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Gatekeepers Inside Out challenges the conventional wisdom that in-house counsel are simply “too captured” by their senior managers in their corporations to serve as effective gatekeepers of our securities markets. The author revises classical gatekeeping theory introduced by Prof. Reinier Kraakman in his seminal article (Gatekeepers: Anatomy of a Third Party Enforcement Strategy, 2 J.L. Econ. & Org. 53 (1986)). In that article, Kraakman clarified that a gatekeeping strategy requires gatekeepers “who can and will prevent misconduct reliably, regardless of the preferences and market alternatives of wrongdoers.” Although Kraakman did not make much of the distinction, he recognized that successful gatekeepers must not only be “willing” but also “able” to prevent misconduct. Now, consider also that gatekeepers must not only be prepared to “interdict” misconduct but also to “monitor” to detect such happenings in the first place. By combining these two simple observations, we see that potential gatekeepers can be evaluated by their: (1) willingness to interdict, (2) willingness to monitor, (3) capacity to monitor, and (4) capacity to interdict. Using this new framework of analysis, the author compares inside and outside counsel for the gatekeeping role. Along the way, the author departs from traditional gatekeeping theory’s exclusive reliance on rational choice theory and imports empirical findings from social psychology and sociology that illuminate the four conditions of effective gatekeeping. By running inside and outside counsel through this rigorous mill of analysis, the author comes to unexpected conclusions. The analytical framework set forth by the author can also be used to evaluate the effectiveness of other traditional gatekeepers, including investment bankers, securities analysts, accountants, and, yes, even credit agencies.

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Here is a quotation from the article:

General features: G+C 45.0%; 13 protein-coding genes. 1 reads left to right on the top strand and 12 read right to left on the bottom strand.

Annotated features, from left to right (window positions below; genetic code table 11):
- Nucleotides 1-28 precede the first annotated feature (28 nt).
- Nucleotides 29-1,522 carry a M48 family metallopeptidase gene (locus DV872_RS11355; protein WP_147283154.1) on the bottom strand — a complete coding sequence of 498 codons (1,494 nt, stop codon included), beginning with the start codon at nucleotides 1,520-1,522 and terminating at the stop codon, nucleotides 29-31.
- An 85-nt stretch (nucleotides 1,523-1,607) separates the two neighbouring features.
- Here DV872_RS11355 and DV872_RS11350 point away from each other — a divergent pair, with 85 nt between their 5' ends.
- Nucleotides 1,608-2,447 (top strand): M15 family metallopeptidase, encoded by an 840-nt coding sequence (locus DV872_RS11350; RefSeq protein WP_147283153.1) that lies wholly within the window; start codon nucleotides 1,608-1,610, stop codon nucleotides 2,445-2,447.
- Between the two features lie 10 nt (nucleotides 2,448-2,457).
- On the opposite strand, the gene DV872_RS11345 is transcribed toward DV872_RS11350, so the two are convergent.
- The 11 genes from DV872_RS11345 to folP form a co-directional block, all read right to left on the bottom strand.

[T]o understand the willingness of gatekeepers to interdict misbehavior, it may not be most illuminating to consider costs and benefits consciously calculated based on the model of the rational actor. Indeed, the efficacy of sanctions in constraining behavior may be seriously eroded by various psychological factors. Instead, as social psychology teaches us, we may be inclined toward certain behaviors through cognitive processes guided by the the situation and the roles we inhabit in those situations.

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To link to the entire article, click here. To access a related article by Professor Kim, see “The Banality of Fraud: Re-Situating the Inside Counsel as Gatekeeper.” For related Situationist posts by Professor Kim, see “Why Do Lawyers Acquiesce In Their Clients’ Misconduct?” — Part I, Part II, and Part III.

Posted in Abstracts, Legal Theory, Social Psychology | Tagged: , , , , , , , , , , , , , | Leave a Comment »

Gatekeepers Inside Out – Abstract

Posted by The Situationist Staff on June 13, 2008

gate by starrynight1 - flickrSituationist contributor Sung Hui Kim recently posted her forthcoming article, “Gatekeepers Inside Out” (forthcoming in the Georgetown Journal of Legal Ethics), on SSRN. Here’s the abstract.

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Gatekeepers Inside Out challenges the conventional wisdom that in-house counsel are simply “too captured” by their senior managers in their corporations to serve as effective gatekeepers of our securities markets. The author revises classical gatekeeping theory introduced by Prof. Reinier Kraakman in his seminal article (Gatekeepers: Anatomy of a Third Party Enforcement Strategy, 2 J.L. Econ. & Org. 53 (1986)). In that article, Kraakman clarified that a gatekeeping strategy requires gatekeepers “who can and will prevent misconduct reliably, regardless of the preferences and market alternatives of wrongdoers.” Although Kraakman did not make much of the distinction, he recognized that successful gatekeepers must not only be “willing” but also “able” to prevent misconduct. Now, consider also that gatekeepers must not only be prepared to “interdict” misconduct but also to “monitor” to detect such happenings in the first place. By combining these two simple observations, we see that potential gatekeepers can be evaluated by their: (1) willingness to interdict, (2) willingness to monitor, (3) capacity to monitor, and (4) capacity to interdict. Using this new framework of analysis, the author compares inside and outside counsel for the gatekeeping role. Along the way, the author departs from traditional gatekeeping theory’s exclusive reliance on rational choice theory and imports empirical findings from social psychology and sociology that illuminate the four conditions of effective gatekeeping. By running inside and outside counsel through this rigorous mill of analysis, the author comes to unexpected conclusions. The analytical framework set forth by the author can also be used to evaluate the effectiveness of other traditional gatekeepers, including investment bankers, securities analysts, accountants, and, yes, even credit agencies.

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To read related Situationist posts by Professor Kim, see “Why Do Lawyers Acquiesce In Their Clients’ Misconduct?,” Part I, Part II, and Part III.

Posted in Abstracts, Law, Social Psychology | Tagged: , , , , , , , , , , , , , | 1 Comment »